It’s been almost 3 years since the Jefferson Center and the Institute for Agriculture and Trade Policy kicked off our very first Rural Climate Dialogue in Stevens County, Minnesota! The 3-day long public deliberation gathered 15 citizens to discuss how their community could adapt to climate change and extreme weather events.
Adapting to Change
People in Stevens County were already noticing weather changes like warmer winters, higher temperatures, and increased thunderstorms. In fact, since 1980, there haven’t been any days with temperatures below -25 degrees, while the average used to be around 4 days per year. That may sound like a dream come true–most of us are probably okay with never experiencing what -25 (or even below that!) feels like.
But in an agricultural community like Morris, these temperature changes can threaten the crops that many residents depend on. While the higher temperatures might mean a longer growing season, they also result in an increased survival rate of pests, microbes, and plant diseases. Variations in the weather causing a freeze, then a thaw, then a freeze again can lead to crop failure. Algal blooms can form in community water systems, which can threaten the water supply for plants, people, and livestock. The area also witnessed a mega rainfall event in 2016, which led to soil erosion, higher insurance risks, and forced farmers to think about changing irrigation and tilling practices.
Many residents of Stevens County have lived in the community for years–so these changes have been hard to miss. When we convened 15 members of the community, they learned more about the weather they were witnessing daily, the long term impact these changes would have, and community actions that could help address these risks. Since then, the community has built resilience through partnerships, individual action, and community programs.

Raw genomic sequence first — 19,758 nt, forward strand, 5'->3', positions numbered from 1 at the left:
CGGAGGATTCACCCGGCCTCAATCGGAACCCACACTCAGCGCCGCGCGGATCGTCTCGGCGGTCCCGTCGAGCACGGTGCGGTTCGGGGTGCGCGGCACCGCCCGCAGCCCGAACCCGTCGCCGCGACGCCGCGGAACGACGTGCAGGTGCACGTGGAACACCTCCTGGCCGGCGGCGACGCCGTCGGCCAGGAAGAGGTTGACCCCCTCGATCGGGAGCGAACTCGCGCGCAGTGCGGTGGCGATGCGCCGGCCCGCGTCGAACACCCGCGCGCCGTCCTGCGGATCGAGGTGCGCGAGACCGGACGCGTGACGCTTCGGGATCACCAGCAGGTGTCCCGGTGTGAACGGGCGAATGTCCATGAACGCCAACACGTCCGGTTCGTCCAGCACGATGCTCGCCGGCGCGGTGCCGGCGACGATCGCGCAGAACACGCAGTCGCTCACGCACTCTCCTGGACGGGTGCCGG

The Morris Model
Not long after the dialogue took place, the City of Morris, Stevens County, the West Central Research and Outreach Center, and the Office of Sustainability and the Center for Small Towns at UM—Morris collaborated to create the Morris Model. The model drives energy conservation, extreme weather planning, climate education, alternative transportation options, renewable energy, and resilience across the community. The partnership has been recognized by organizations across the state, like Environmental Initiative, the Minnesota Department of Commerce, and the Minnesota Climate Adaptation Partnership, to name a few.
In 2015, the Morris Model team played a key role in crafting a three-year climate partnership agreement between the city and Saerbeck, Germany, to share ideas, strategies, and goals as both communities build a sustainable and healthy future for their residents. With the installation of biogas plants to supply heat, electricity, and transportation fuels, 70 solar power arrays, and the upcoming construction of wind turbines, Saerbeck may become totally energy independent by 2030. These community innovations have boosted environmental tourism–thousands of visitors come yearly to see the “climate town” of Saerbeck. Don’t have plans to travel to Germany anytime soon? Don’t worry–you can still experience the climate town of Morris. Check out their Energy Experience Path, a guide to the energy efficiency upgrades, solar arrays, LEED certified buildings, biomass gasification facility, wind turbines, and more around the community.
Community Initiatives, Actions, and Events
With the help of Morris Model stakeholders, students, state agencies, and local partnerships, the community has developed multiple strategies to help adapt to climate change. Here are a few examples:
- Residents, local government leaders, and business owners discussed sustainable actions that community members can do prepare for extreme weather events at the Extreme Weather Action Meeting.
- The City of Morris replaced city-owned lights with LEDs, increasing energy efficiency and saving money.
- The Morris Area High School incorporated climate change into its curriculum.
- Community churches, student groups, and area leadership development programs hosted a community education event featuring a screening of the film “Chasing Ice”, a documentary about photographer James Balog’s quest to show the impact of climate change on the world’s glaciers.
- The University of Minnesota Morris purchased an electric vehicle and is installing a charging station on campus.
- Thanks to Seed Grants from Minnesota CERTs, Morris researchers will look at the financial viability of solar PV systems on swine and dairy farms, and a solar PV system installed at Morris High School will help save money and fund the robotics team.
To learn more about this community’s strengthened resilience, check out the Rural Dialogues website.
If you live in Stevens County, you’re invited to join our next energy conversation at the Old No. 1 bar and Grill in Morris! We will explore community energy questions and ideas for the future, and map out a plan to make community energy goals a reality. RSVP here.